Community spirit corrals trash at illegal dumping sites on Squaw Pass

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By Corinne Westeman

Once upon a time, people found a mystical forest near their town. No matter what they threw into the forest — beer cans, televisions, couches, animal carcasses — it all magically disappeared. The forest seemed to swallow everything the townspeople dumped there.


To their chagrin, local residents have found the magical portal where all this trash has spewed out — at various turnouts along Squaw Pass Road. And, on Oct. 26, they gathered to clean up these illegal dumping sites.

About 20 volunteers, spearheaded by Evergreen Rotary member Tim Eagan and others, drove up the pass to haul several hundred pounds of trash down.

“It’s the first step in a long process,” Eagan said. “The goal is to get signs up there that discourage people from dumping, littering, camping and building illegal fires.

“We also want to raise awareness that dumping is illegal,” he continued. “Not only could you face up to $1,000 in fines, but you could also spend 30 days in jail.”

While trash found at these sites suggests the problem has been going on for decades, Eagan and other volunteers who live along Squaw Pass Road said they noticed the dumping problem worsened after the Evergreen transfer station closed in September 2014.

“It was mostly litter before,” said Squaw Pass area resident and volunteer Jerry Siegel. “Now, it’s actual dumping — doors, cabinets, refrigerators, anything.”

Nancy Judge, a Squaw Pass area resident and also a candidate for county commissioner, said she wanted to help because “it’s in our own backyard.”

“Dumping doesn’t make any sense to me — there are legal alternatives,” Judge said. “And I think (these cleanup efforts) need to happen more often.”

The volunteers herded a convoy of trucks, including a tow truck from Bear Creek Towing Evergreen, and other vehicles to multiple sites along Squaw Pass Road. The biggest and worst site, Eagan said, was about a mile west of the intersection with Witter Gulch Road.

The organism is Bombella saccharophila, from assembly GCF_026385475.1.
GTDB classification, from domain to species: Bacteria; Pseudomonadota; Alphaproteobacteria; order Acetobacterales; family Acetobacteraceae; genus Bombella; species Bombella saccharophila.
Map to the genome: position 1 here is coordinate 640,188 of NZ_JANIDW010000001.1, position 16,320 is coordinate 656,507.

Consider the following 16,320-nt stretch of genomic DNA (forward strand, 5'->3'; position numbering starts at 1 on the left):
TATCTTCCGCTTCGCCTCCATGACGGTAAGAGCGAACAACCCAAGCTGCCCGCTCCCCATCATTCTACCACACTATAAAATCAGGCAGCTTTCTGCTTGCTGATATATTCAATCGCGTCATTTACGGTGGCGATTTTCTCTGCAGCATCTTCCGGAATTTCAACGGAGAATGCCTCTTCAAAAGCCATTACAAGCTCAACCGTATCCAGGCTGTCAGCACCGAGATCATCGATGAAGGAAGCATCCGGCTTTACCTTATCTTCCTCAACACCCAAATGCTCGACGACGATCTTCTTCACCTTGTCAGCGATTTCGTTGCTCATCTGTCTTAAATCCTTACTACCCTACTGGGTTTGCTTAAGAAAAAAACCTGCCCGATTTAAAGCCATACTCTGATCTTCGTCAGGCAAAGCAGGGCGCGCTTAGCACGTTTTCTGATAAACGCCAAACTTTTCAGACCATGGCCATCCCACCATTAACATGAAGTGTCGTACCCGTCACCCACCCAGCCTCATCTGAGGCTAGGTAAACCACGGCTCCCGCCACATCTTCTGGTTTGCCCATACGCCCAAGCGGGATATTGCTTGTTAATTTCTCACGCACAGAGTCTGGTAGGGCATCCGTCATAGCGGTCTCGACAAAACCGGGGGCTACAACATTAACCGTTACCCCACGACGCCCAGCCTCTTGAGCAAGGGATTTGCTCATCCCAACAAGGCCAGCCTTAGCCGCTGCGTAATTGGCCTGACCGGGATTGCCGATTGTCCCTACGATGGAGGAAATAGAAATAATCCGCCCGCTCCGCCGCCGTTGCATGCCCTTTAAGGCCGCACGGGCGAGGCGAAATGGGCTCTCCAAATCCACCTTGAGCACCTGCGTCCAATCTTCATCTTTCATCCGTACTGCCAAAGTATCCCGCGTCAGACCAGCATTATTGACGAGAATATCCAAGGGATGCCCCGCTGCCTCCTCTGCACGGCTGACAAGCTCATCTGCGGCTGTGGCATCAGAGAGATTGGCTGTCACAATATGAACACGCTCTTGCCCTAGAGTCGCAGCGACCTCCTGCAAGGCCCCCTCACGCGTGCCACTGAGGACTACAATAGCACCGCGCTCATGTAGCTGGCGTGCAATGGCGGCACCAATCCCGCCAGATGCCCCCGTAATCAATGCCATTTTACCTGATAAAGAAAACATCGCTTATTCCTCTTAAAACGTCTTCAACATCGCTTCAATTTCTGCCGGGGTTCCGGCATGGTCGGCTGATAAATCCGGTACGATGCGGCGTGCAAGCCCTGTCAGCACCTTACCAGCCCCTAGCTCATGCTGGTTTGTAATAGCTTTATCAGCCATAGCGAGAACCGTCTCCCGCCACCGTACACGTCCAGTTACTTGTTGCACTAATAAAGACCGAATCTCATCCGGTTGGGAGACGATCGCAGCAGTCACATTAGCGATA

In a few hours, the volunteers had filled dozens of garbage bags, truck beds and a trailer with all sorts of refuse. One volunteer pointed out beer cans with pull tabs that were made in the 1970s; another found a King Soopers deli tray that had a sell-by date from last month.

Other items included a recently used fire pit; several bullet casings along with broken glass near the road; whiskey and wine bottles; carpeting and closet doors; a hot tub; and a deer carcass. Some speculated that the carcass was naturally occurring, while Eagan wondered if it was a leftover from poaching.

“(Dumping) happens more than we know, and that’s the point — people dump stuff where it’s not going to be seen,” said Ralph Bradt of the U.S. Forest Service. “And it’s hard to keep up with the stuff that we do know about. So this (cleanup) makes a big difference.”

Eagan believes that sometimes people dump illegally because they can’t afford the fees at transfer stations. He suggested there could be free days, when people can bring anything in without having to pay.

“I, personally, would be willing to pay a few more cents or dollars in taxes if it meant people would have that option,” he said. “Because we’re going to have to pay for it either way. If this (dumping) problem isn’t solved, we will have to pay to have crews come out here and clean it.

“If there’s already debris there, people won’t think twice about adding to it.”

As the volunteers collected trash, Eagan thanked them for their time and effort, and said he hoped to organize other cleanup days on the weekends, when more people are available.

“This is the start of something great,” he said.

For information on legal trash collection sites or how to help with the cleanup efforts, contact Eagan at tjeagan333@gmail.com.